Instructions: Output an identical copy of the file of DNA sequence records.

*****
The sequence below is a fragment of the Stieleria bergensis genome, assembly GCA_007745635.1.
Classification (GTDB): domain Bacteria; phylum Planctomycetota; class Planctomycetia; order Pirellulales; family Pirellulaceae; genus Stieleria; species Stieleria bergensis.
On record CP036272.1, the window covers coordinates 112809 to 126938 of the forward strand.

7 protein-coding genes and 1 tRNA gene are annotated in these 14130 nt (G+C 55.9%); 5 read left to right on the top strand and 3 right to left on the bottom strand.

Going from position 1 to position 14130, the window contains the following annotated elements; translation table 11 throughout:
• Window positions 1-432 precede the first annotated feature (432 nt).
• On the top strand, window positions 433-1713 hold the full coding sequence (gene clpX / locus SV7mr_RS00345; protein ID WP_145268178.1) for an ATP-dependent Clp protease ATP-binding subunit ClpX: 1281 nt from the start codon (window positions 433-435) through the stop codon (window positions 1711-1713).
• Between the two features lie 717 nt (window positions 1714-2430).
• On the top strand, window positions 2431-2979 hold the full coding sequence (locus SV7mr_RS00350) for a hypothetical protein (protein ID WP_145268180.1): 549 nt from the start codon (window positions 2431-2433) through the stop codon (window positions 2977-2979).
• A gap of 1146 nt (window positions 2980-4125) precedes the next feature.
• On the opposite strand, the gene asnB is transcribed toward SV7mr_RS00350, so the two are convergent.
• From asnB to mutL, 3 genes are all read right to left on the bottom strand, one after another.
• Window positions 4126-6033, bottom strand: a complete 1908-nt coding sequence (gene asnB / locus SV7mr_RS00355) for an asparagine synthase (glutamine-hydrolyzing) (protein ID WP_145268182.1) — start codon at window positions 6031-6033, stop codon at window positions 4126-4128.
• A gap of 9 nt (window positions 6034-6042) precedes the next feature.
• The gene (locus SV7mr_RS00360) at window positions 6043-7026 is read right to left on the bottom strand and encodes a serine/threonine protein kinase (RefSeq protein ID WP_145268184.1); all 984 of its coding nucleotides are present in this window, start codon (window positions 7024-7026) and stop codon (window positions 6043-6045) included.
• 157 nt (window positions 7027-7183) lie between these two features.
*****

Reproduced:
The sequence below is a fragment of the Stieleria bergensis genome, assembly GCA_007745635.1.
Classification (GTDB): domain Bacteria; phylum Planctomycetota; class Planctomycetia; order Pirellulales; family Pirellulaceae; genus Stieleria; species Stieleria bergensis.
On record CP036272.1, the window covers coordinates 112809 to 126938 of the forward strand.

7 protein-coding genes and 1 tRNA gene are annotated in these 14130 nt (G+C 55.9%); 5 read left to right on the top strand and 3 right to left on the bottom strand.

Going from position 1 to position 14130, the window contains the following annotated elements; translation table 11 throughout:
• Window positions 1-432 precede the first annotated feature (432 nt).
• On the top strand, window positions 433-1713 hold the full coding sequence (gene clpX / locus SV7mr_RS00345; protein ID WP_145268178.1) for an ATP-dependent Clp protease ATP-binding subunit ClpX: 1281 nt from the start codon (window positions 433-435) through the stop codon (window positions 1711-1713).
• Between the two features lie 717 nt (window positions 1714-2430).
• On the top strand, window positions 2431-2979 hold the full coding sequence (locus SV7mr_RS00350) for a hypothetical protein (protein ID WP_145268180.1): 549 nt from the start codon (window positions 2431-2433) through the stop codon (window positions 2977-2979).
• A gap of 1146 nt (window positions 2980-4125) precedes the next feature.
• On the opposite strand, the gene asnB is transcribed toward SV7mr_RS00350, so the two are convergent.
• From asnB to mutL, 3 genes are all read right to left on the bottom strand, one after another.
• Window positions 4126-6033, bottom strand: a complete 1908-nt coding sequence (gene asnB / locus SV7mr_RS00355) for an asparagine synthase (glutamine-hydrolyzing) (protein ID WP_145268182.1) — start codon at window positions 6031-6033, stop codon at window positions 4126-4128.
• A gap of 9 nt (window positions 6034-6042) precedes the next feature.
• The gene (locus SV7mr_RS00360) at window positions 6043-7026 is read right to left on the bottom strand and encodes a serine/threonine protein kinase (RefSeq protein ID WP_145268184.1); all 984 of its coding nucleotides are present in this window, start codon (window positions 7024-7026) and stop codon (window positions 6043-6045) included.
• 157 nt (window positions 7027-7183) lie between these two features.